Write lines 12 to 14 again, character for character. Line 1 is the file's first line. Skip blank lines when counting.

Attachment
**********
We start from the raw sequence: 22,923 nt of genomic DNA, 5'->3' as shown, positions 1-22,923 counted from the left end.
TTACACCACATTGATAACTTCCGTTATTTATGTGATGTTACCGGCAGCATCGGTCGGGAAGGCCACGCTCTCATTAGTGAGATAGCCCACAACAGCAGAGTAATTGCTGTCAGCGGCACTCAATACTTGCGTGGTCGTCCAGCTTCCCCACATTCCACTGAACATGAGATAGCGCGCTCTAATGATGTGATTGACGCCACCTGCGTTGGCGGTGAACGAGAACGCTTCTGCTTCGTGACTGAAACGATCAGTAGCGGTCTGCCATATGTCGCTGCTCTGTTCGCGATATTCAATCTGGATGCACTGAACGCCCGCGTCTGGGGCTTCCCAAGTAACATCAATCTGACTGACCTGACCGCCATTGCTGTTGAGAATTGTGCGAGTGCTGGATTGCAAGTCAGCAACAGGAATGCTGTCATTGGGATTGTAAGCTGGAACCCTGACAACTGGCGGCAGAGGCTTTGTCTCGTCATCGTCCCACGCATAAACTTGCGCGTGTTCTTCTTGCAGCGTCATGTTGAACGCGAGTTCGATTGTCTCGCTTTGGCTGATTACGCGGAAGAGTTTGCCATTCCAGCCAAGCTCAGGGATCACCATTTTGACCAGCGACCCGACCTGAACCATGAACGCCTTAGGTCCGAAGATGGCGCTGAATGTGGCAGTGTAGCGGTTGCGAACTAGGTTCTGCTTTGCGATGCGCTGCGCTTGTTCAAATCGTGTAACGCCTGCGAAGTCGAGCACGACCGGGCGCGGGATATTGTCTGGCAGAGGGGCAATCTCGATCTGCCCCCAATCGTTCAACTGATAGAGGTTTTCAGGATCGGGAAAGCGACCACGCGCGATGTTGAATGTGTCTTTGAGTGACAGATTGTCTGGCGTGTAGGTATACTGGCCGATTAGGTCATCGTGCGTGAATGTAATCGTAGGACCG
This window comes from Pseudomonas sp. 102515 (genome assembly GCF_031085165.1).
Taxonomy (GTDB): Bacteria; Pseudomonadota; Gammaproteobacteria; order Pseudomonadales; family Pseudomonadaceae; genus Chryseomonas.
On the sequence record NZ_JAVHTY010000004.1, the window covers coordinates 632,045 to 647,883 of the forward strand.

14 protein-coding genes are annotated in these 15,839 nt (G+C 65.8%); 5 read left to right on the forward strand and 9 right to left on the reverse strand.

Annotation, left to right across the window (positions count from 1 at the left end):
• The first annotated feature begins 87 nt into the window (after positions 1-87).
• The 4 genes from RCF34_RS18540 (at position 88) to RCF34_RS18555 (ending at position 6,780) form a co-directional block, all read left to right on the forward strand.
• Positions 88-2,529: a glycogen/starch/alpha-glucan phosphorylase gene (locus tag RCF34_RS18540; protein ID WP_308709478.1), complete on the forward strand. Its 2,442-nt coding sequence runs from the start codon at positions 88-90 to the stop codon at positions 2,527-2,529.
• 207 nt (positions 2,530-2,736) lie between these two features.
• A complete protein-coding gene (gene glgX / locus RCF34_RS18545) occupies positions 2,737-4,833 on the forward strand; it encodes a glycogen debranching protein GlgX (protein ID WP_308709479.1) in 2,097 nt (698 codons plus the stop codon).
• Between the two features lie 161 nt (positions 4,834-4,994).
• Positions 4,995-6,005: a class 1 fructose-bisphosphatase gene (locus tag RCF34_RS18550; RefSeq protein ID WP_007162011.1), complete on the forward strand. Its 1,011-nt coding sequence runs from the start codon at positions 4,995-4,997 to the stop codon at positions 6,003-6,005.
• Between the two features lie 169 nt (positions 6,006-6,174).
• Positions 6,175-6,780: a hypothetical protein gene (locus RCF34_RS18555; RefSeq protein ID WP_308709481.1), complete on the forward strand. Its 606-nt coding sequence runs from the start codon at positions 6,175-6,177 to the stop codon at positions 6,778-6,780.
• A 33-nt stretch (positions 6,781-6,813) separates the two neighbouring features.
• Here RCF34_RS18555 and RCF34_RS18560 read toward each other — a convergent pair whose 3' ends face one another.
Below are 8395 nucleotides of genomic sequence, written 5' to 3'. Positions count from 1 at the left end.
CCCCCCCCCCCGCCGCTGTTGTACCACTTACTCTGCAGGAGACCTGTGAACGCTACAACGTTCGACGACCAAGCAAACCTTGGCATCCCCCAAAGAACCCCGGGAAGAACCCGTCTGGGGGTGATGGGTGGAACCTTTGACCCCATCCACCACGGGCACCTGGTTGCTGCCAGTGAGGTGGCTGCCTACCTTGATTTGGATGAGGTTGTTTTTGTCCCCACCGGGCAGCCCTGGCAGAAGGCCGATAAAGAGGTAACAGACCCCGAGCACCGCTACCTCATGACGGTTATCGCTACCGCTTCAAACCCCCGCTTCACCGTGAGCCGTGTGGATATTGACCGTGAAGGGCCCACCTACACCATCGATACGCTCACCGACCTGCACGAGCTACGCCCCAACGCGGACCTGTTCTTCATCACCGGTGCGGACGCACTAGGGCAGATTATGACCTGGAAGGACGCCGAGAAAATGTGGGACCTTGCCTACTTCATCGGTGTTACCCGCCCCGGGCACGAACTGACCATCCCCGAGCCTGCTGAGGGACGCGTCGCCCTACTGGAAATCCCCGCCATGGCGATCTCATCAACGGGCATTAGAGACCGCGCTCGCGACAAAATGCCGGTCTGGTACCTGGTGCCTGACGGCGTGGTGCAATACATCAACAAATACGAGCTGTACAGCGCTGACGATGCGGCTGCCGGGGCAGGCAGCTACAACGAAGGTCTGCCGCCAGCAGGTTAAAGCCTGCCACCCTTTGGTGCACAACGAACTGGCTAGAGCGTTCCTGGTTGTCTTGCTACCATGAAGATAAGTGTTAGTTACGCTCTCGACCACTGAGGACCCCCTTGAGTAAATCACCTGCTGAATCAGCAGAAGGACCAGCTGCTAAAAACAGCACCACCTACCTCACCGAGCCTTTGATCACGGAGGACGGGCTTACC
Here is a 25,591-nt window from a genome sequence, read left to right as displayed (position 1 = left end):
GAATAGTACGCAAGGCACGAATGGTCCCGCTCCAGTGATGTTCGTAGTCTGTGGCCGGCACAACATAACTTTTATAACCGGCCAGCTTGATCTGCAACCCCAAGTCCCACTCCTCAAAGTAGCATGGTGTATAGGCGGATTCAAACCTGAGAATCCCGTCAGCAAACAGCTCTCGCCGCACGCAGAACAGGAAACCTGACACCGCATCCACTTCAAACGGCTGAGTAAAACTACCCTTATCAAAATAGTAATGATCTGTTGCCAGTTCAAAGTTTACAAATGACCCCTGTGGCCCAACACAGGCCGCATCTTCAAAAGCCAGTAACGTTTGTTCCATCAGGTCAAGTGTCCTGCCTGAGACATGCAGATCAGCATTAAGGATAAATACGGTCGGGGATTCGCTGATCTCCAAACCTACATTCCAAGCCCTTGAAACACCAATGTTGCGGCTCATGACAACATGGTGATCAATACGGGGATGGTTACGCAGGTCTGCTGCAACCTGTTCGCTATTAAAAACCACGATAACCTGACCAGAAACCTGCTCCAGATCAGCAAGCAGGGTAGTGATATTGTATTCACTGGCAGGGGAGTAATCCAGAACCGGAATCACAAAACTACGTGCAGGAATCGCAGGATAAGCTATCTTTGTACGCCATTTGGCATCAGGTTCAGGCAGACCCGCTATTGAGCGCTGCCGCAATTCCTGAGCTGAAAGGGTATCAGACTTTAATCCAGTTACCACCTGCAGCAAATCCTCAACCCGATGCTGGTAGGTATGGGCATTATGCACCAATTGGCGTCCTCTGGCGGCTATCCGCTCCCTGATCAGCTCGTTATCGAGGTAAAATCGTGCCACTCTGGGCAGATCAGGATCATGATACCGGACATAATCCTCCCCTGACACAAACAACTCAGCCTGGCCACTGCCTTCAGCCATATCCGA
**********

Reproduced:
• A complete protein-coding gene (gene glgX / locus RCF34_RS18545) occupies positions 2,737-4,833 on the forward strand; it encodes a glycogen debranching protein GlgX (protein ID WP_308709479.1) in 2,097 nt (698 codons plus the stop codon).
• Between the two features lie 161 nt (positions 4,834-4,994).
• Positions 4,995-6,005: a class 1 fructose-bisphosphatase gene (locus tag RCF34_RS18550; RefSeq protein ID WP_007162011.1), complete on the forward strand. Its 1,011-nt coding sequence runs from the start codon at positions 4,995-4,997 to the stop codon at positions 6,003-6,005.